regulations or were briefed on its content are asking that others in
agriculture also pay attention.
In so many words, Cairo said that the reasoning behind the
proposal isn’t to kill agricultural operations in the state. He also
said the agency isn’t attempting to rush this proposal through.
The agency is seeking comment and review, he said.
The bottom line is, there is a limit to the amount of water avail
able to everyone in the basin and there is an ever-increasing
demand for that water and some individual entities are using gre
ater and greater amounts.
The SRBC was formed in 1971 to start dealing with the prob
lem of managing the basin flows. They have power companies,
community water supplies, industry and commercial interests,
including agriculture, all relying on the water in the basin.
The proposal for the regulatory package is attempt to bring
together years of piecemeal regulation-making and create a com
prehensive sensible package to ensure that individuals profiting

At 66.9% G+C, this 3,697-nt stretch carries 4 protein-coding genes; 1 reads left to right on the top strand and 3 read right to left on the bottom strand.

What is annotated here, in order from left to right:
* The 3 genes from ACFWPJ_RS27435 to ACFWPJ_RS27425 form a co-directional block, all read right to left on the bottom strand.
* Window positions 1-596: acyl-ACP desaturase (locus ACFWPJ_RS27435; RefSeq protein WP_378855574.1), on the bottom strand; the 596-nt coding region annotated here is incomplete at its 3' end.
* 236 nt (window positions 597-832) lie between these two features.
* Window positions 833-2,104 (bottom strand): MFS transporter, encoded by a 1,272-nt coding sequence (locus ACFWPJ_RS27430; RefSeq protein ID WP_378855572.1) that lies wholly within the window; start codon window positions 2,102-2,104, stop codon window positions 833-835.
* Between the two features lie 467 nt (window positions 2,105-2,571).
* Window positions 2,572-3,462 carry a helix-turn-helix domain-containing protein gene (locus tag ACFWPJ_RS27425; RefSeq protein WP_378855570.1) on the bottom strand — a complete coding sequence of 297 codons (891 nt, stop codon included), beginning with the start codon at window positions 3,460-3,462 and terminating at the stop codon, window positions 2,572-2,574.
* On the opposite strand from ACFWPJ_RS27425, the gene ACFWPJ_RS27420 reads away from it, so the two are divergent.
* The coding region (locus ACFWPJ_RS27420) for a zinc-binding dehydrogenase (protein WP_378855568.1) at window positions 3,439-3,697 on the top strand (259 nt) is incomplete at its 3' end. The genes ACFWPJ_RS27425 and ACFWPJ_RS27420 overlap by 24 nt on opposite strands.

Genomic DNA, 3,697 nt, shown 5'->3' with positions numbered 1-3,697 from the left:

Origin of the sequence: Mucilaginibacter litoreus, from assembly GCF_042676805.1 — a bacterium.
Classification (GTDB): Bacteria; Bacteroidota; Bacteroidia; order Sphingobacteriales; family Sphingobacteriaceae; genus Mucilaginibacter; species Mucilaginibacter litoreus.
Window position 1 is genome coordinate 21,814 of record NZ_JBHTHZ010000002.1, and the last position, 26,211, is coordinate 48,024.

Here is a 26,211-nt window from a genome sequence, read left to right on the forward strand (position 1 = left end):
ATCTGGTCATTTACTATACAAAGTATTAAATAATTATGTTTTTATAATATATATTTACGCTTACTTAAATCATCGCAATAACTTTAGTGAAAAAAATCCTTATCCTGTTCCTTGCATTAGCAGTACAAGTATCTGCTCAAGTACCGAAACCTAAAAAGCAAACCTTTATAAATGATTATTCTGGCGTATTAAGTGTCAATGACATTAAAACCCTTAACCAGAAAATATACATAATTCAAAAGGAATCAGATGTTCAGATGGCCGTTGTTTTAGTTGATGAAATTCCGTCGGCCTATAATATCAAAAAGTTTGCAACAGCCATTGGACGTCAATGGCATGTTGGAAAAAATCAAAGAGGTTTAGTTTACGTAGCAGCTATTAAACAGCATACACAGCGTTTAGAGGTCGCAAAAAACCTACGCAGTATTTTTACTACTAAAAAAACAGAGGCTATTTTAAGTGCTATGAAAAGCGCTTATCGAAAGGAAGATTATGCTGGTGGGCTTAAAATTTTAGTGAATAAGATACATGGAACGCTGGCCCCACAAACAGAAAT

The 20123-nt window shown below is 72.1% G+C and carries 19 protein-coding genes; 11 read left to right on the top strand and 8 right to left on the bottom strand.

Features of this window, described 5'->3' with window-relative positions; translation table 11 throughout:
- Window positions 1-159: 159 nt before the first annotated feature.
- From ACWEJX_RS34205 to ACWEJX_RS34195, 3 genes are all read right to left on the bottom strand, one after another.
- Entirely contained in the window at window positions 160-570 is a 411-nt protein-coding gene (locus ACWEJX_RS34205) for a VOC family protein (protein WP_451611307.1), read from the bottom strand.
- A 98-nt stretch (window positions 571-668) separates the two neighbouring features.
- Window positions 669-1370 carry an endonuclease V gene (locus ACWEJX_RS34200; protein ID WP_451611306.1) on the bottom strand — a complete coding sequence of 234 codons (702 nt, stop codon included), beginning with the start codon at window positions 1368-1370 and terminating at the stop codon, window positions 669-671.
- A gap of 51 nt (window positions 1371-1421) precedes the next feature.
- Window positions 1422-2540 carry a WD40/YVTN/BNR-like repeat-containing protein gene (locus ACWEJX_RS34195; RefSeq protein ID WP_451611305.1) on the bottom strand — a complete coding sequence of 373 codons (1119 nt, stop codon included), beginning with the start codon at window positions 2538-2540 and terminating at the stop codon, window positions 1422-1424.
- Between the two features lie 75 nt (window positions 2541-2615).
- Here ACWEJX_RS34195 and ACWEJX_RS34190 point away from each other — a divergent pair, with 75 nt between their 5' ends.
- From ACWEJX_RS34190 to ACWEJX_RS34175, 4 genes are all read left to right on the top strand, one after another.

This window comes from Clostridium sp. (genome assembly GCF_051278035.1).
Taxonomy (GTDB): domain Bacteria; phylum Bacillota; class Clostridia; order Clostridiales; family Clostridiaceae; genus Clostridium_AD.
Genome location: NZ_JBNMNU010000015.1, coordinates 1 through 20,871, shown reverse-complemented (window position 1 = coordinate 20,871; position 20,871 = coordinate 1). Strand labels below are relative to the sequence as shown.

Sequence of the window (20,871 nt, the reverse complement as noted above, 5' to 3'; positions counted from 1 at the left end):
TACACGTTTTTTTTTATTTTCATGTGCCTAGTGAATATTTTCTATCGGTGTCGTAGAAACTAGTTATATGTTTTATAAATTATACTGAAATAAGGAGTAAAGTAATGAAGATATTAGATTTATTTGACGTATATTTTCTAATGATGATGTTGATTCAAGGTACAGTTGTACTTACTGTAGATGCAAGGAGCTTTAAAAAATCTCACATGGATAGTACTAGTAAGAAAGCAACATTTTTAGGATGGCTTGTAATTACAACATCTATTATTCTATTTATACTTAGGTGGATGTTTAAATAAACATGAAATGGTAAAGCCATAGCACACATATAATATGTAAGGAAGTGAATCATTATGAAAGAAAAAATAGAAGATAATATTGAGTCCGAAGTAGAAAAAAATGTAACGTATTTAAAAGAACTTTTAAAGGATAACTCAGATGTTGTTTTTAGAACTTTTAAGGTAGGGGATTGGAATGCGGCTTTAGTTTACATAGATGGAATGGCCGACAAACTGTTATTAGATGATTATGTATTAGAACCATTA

from the use of water, don’t destroy it for others to use.
Cairo said that farmers especially must remember that this is
just a proposal.
He said he urges them to attend the public hearings and listen to
the proposal, and make comment.
He said the members of the commission chaired by U.S.
Secretary of the Interior Bruce Babbitt, and seated by the respec
tive heads of the environmental agencies in each of the three
states will take very seriously the concerns, complaints and
suggestions from the agricultural sector.
And while we agree that there is plenty of material being prop
osed which should be of concern to farmers, concern is not
What is needed from the agricultural community is action
in the form of getting involved by reading, learning, listening
and attending at least one of the SRBC’s scheduled public hear
ings. Learn, get involved and then speak out.
And. it is hoped, the result will be some well thought-out, con
structive suggestions or objections to the SRBC proposal by